Made from the world's fastest growing plant, bamboo bedding isn't just sustainable, it's considered environmentally-friendly to produce, requiring no pesticides to grow and using less water than cotton production. Though bamboo does still have to undergo intensive chemical processes to turn it from raw bamboo pulp into a textile. The end result, bamboo bed linen, is soft, cool, hypoallergenic and antibacterial making it a popular pick.
Bamboo bedding should never claim to be '100% bamboo' as other fibres are needed to turn it into a textile. Instead you'll see 'bamboo viscose' or 'viscose from bamboo' or 'bamboo rayon' bedding, but 'bamboo lyocell' bed linen is fast gaining popularity, too. It's at the more boutique end of the scale as it boasts a few added benefits such as preventing the growth of odour-causing bacteria (read: fresh sheets for longer), however bamboo viscose is more readily available and more affordable.
Ettitude, a Melbourne-born sustainable lifestyle brand, makes bedding and pyjamas from lyocell crafted from 100% organic bamboo.
The brand recently sent off its two signature bedding types off to the leading inspection, verification and certification company SGS to test how the textiles responded to both bacteria and how they work as thermoregulating fabrics.
The tests showed that Ettitude's signature Bamboo Charcoal Lyocell reduced bacteria by over 99.9%. In the same process, SGS found that cotton did not reduce bacteria at all (0% reduction) and actually increased bacteria cultures. In addition, Ettitude's signature Bamboo Lyocell textile was found by SGS to be "significantly more cooling on the skin than cotton." So, if you're on the hunt for the best bedlinen to sleep in during summer, bamboo might just be your best bet.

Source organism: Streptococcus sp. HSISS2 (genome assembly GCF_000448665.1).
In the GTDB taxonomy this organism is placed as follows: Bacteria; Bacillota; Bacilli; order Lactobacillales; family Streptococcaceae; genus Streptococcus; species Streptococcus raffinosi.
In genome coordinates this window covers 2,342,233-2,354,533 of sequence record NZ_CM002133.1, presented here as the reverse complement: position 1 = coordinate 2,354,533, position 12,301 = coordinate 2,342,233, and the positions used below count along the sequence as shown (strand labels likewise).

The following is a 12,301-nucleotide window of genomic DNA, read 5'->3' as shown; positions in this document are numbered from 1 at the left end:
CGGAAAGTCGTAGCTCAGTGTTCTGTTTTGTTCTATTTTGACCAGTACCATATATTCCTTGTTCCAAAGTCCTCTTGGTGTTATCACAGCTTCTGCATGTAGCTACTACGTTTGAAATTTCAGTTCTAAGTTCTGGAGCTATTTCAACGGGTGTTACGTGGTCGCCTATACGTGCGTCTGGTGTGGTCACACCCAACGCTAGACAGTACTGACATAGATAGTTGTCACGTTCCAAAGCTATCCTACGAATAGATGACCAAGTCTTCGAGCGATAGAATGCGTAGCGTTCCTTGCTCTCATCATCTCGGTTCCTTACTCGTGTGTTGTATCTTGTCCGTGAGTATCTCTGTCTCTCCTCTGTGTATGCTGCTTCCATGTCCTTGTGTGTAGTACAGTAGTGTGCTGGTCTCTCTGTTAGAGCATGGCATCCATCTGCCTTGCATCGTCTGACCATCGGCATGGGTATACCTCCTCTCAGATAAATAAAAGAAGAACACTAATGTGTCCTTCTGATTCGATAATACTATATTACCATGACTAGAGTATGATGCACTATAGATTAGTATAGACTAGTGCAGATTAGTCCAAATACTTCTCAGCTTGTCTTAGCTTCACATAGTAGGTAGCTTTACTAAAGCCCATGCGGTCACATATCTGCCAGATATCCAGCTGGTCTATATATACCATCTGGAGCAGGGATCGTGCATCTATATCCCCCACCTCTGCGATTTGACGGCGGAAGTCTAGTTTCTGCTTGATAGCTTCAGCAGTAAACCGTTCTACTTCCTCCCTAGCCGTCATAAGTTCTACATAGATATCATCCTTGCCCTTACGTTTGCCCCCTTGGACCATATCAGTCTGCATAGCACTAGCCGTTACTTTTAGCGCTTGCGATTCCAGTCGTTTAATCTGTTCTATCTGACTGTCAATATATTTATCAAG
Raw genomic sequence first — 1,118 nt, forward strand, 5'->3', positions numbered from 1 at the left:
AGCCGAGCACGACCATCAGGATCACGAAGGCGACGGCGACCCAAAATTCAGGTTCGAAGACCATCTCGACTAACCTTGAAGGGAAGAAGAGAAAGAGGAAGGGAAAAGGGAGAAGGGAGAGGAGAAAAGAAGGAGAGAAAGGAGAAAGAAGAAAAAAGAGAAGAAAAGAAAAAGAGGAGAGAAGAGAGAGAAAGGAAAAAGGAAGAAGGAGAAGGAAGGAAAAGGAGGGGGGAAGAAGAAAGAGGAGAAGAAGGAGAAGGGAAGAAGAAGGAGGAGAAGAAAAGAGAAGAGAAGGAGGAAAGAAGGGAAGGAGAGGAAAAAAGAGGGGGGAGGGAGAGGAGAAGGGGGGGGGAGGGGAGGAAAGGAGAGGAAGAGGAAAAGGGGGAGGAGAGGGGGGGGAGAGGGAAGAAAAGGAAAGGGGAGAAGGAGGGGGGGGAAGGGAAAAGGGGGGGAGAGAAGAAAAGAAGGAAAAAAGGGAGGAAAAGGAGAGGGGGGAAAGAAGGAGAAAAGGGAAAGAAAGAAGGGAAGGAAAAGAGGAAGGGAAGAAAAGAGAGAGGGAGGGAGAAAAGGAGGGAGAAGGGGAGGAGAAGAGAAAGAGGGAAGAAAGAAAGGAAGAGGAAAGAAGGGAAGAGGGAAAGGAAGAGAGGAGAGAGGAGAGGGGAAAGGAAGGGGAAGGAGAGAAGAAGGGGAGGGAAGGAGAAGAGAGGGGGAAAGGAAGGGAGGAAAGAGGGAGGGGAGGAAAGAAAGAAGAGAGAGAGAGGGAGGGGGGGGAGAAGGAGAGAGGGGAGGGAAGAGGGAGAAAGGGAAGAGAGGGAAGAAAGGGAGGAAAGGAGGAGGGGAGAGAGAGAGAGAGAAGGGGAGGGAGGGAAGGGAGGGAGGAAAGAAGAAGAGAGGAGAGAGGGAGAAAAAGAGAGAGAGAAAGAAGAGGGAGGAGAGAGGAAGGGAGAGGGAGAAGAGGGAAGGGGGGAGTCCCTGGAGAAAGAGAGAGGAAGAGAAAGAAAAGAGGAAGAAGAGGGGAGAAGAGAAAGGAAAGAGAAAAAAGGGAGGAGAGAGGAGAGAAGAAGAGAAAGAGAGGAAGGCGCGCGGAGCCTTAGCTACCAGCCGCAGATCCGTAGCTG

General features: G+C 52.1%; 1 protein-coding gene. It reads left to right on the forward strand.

Silk is known for its antimicrobial and hypoallergenic properties making it an ideal sleeping solution for allergy sufferers and those with skin conditions such as eczema. Doubting its lightness will keep you warm? The luxurious fabric is considered a better insulator than Egyptian cotton.
There are two main types available: tussah silk and cultivated mulberry silk, which is by far the highest quality. The latter produces smooth, fine-textured bed linen that is extremely durable, whilst bedding made with tussah silk has a shorter shelf life and a coarser texture. When buying silk bedding, you should factor in momme (mm) weight, the traditional silk measurement that indicates quality. As a guide, the higher the momme weight, the better the quality with most good-quality bedding ranging between 19-25 mommes.
As with silk clothing, caring for silk bed linen isn't exactly a breeze. You need to hand wash the bedding at first and when you do upgrade to machine washing, you should ideally use a cool wash and gentle spin cycle to keep the fabric in tip-top condition. While silk bedding probably isn't considered family-friendly, beauty experts extol the virtues of silk pillowcases for reducing everything from rosacea, frizz and wrinkles.
Another natural and sustainable material taking the bedding world by storm is lyocell (also known as TENCEL). Tencel or lyocell is made from wood cellulose, often obtained from eucalyptus trees that are grown on farms, meaning no koalas are harmed or displaced by the production of this material. The process used to grow and create TENCEL fibers is eco-friendly, and has won awards for its low environmental impact. TENCEL eliminates the negative environmental impacts of traditional fiber processing, using new sustainable technologies. No nasty chemicals or water-wasting irrigation systems are needed to grow eucalyptus trees making TENCEL one of the most eco-friendly fabrics available.
Eucalyptus fibre is naturally hypoallergenic, and a great regulator of temperature. The weave is strong and durable, so your sheets maintain that brand new feel for longer.
Written by Olivia Clarke